Farming in the Scottish Summertime

Farming in the Scottish Summertime

Featuring on the BBC’s Lambing Live last year, Hamish Dykes’ family have been farming in the Pentland Hills since the early 1950s and currently own over a thousand sheep of different varieties, seventy cattle and three dogs that help out with the daily work load. Specialising in breeding lambs, we spoke to Hamish about managing the farm in summer and his favourite lamb and beef dishes to cook on the barbecue.

Summer must be an incredibly busy time for you. What are the most important tasks for you over the summer months for the health and welfare of your animals?

Arriving at the tail end of lambing and calving is like emerging from a seasonal tunnel. You enter whilst the sheds are full of livestock, days are short and the grass is even shorter. By the time you emerge at the other end, the clocks have changed, the days have lengthened, and everything’s looking a little more prosperous. These factors and the multiplying of livestock numbers considerably alter our work priorities.

One of our biggest priorities are the lambs and some of the most imminent threats we have to them are worms and other parasites. We must monitor them closely and apply fly repellent to avoid any maggot infestations. Similarly, the biggest threats to the ewes in summer are mastitis, fly strikes and ending up stuck on their backs (also known as cowped).

For the cows, newly born calves can be quite susceptible to picking up infection through their navels which is why we liberally apply iodine when they are born and monitor them closely in their first few weeks. At around three weeks, our big job is to de-horn the calves. During this time, we also have to get the cows back to peak fertile condition before mating season. This means making sure they have good grass, and are fully recovered from winter and calving by the time the bulls go out.

Farming is notorious for its long and unrelenting hours. Does it get any easier over the summer?

The longer daylight hours in the summer make working easier but also bring about a bigger work load. During the winter most of the land is in a fairly redundant state of hibernation but when spring arrives, it comes to life meaning it needs to be cared for and managed. Old pasture needs ploughing and re-sowing while newer fields need weeding and nutritionally managed. Harvesting old and growing new winter forage is another on-going job that will continue through into autumn. When we are up to date with work, we can enjoy our surroundings in the much appreciated sunshine.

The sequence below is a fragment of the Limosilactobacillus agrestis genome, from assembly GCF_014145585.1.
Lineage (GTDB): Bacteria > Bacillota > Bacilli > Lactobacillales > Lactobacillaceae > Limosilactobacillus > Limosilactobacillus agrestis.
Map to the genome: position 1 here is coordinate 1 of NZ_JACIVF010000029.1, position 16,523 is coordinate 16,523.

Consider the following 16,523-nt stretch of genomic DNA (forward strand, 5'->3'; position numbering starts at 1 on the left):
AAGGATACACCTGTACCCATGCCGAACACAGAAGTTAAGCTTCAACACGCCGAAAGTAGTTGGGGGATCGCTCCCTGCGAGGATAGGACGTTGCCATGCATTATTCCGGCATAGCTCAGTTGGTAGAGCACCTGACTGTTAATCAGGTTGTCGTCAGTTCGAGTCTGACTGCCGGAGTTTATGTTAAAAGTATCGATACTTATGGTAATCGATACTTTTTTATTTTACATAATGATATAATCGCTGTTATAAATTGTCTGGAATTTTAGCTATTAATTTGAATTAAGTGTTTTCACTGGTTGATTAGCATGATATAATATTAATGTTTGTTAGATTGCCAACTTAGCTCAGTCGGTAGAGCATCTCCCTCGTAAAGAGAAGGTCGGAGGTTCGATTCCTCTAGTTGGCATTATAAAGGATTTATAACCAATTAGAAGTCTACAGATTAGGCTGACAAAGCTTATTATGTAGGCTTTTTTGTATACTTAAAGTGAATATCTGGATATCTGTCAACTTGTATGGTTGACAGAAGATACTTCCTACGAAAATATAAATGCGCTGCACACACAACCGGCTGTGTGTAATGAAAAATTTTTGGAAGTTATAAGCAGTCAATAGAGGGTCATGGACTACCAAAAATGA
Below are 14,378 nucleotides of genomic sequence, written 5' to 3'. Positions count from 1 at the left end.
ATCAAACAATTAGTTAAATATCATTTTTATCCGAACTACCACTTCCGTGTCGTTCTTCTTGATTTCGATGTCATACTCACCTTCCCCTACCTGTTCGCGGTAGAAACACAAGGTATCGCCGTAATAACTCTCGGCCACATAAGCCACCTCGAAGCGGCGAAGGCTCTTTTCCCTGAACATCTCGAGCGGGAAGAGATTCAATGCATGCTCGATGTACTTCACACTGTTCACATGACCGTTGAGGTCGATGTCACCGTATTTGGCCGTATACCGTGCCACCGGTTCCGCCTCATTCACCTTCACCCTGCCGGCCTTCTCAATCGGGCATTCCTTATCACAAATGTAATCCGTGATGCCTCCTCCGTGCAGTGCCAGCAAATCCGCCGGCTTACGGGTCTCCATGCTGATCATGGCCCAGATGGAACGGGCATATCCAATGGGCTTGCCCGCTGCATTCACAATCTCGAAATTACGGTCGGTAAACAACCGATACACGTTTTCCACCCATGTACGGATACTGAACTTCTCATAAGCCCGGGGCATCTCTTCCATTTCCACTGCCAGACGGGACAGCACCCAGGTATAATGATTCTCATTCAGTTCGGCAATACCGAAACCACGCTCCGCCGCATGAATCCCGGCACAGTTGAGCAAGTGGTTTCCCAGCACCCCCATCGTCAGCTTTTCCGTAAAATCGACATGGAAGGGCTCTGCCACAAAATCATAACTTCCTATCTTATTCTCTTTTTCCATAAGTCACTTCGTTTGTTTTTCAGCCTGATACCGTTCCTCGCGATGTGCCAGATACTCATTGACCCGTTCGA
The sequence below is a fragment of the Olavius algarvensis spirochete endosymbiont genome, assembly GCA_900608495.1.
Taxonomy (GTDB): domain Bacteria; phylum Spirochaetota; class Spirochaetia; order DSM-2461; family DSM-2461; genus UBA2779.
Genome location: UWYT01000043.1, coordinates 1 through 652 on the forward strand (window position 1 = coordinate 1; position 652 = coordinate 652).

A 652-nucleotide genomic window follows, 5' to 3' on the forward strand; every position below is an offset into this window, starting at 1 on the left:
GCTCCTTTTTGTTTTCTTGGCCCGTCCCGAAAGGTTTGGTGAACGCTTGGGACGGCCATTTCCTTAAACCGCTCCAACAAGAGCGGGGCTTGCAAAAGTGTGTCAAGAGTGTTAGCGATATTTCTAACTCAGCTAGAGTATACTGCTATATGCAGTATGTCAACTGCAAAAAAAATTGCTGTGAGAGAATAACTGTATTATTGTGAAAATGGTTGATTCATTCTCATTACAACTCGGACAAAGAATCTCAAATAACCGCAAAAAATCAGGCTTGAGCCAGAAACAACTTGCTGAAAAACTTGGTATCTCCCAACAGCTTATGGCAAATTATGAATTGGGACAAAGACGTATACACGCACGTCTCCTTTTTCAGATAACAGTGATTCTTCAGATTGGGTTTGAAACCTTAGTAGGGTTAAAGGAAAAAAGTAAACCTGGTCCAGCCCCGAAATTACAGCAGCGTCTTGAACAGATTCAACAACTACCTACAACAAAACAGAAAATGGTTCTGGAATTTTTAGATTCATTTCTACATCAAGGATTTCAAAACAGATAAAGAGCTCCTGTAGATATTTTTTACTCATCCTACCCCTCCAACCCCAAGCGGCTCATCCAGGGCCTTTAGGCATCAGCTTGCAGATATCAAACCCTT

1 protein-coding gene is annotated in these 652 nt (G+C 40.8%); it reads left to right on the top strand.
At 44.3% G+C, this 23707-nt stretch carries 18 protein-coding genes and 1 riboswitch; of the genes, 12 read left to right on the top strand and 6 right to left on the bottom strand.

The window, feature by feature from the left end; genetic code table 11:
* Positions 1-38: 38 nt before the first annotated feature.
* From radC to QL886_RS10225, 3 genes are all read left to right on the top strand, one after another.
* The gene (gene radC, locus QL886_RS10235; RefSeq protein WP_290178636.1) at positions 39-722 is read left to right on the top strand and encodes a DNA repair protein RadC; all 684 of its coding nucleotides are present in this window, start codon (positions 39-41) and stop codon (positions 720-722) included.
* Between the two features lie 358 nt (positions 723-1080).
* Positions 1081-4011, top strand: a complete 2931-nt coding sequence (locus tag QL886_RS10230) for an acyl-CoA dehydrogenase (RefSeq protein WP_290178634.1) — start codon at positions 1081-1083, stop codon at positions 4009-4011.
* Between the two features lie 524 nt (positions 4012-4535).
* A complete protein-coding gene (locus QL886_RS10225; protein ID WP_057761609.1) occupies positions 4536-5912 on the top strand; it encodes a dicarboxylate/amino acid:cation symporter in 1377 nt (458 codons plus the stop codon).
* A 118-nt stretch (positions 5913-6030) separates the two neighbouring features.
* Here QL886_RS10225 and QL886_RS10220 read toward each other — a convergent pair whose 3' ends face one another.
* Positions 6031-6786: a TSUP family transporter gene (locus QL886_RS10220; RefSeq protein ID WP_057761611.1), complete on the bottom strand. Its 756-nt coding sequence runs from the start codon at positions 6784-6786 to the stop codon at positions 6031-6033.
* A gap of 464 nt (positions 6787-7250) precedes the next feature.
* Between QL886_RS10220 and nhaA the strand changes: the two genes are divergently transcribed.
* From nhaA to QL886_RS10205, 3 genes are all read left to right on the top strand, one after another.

What is the most rewarding part of your job over the summer months?

As livestock producers, we are continually trying to improve what we do and a large part of that comes with selecting good breeding bulls and rams at the start of every season. In the summer months, it is always rewarding to watch the new crop of calves and lambs grow in front of our eyes. At this time, the livestock are at their closest to nature and living almost entirely off the land with very little manufactured inputs. This is also when we can start to tell if our bull and ram purchases were ‘inspired genius’ or ‘momentary lapses of weakness’.

Do you get the chance to entertain friends and family over the summer months? If so, what is your favourite lamb or beef dish for such occasions?

We do enjoy entertaining friends and family at all times of the year, especially in summer. If we eat lamb at home, it will most likely be one of our own and this is always satisfying. One of my favourite cuts for the barbecue is a whole leg with the bone butterflied out. There are some good marinades for this but it works equally well without.

Conventionally, a leg of lamb takes a while to cook but if it’s been boned and butterflied it can be done in 30-40 minutes on the barbecue. It’s also hard to pass on a good beef steak and the better quality the meat, the better it will cook.

As we eat our own lamb, we try to make use of all the cuts rather than just using the ones we thought we preferred. For inside cooking, my favourite part of lamb is the neck fillet for which there are various seasonal recipes. We also make good use of whole shoulders, again boned and butterflied, and the lamb shanks. All of these are very easy to cook.

Is there one thing you’d like more people to consider when buying meat?

It really does pay to become familiar with the many different choices there are when buying a joint of meat. The internet is a good source of information and local butchers are always very willing to spend some time advising about the availability and quality of their meats. Seeing meat closer to the carcass gives a greater understanding of exactly where it came from both in terms of geographical location and which part of the animal’s body.

Becoming familiar with meat opens people’s eyes to dishes they didn’t realise existed and didn’t know they could cook. It also brings back the enjoyment of cooking and reminds us of the importance of family meal times. Every different dish we try will generate conversation and memories- even the ones we might not try again.

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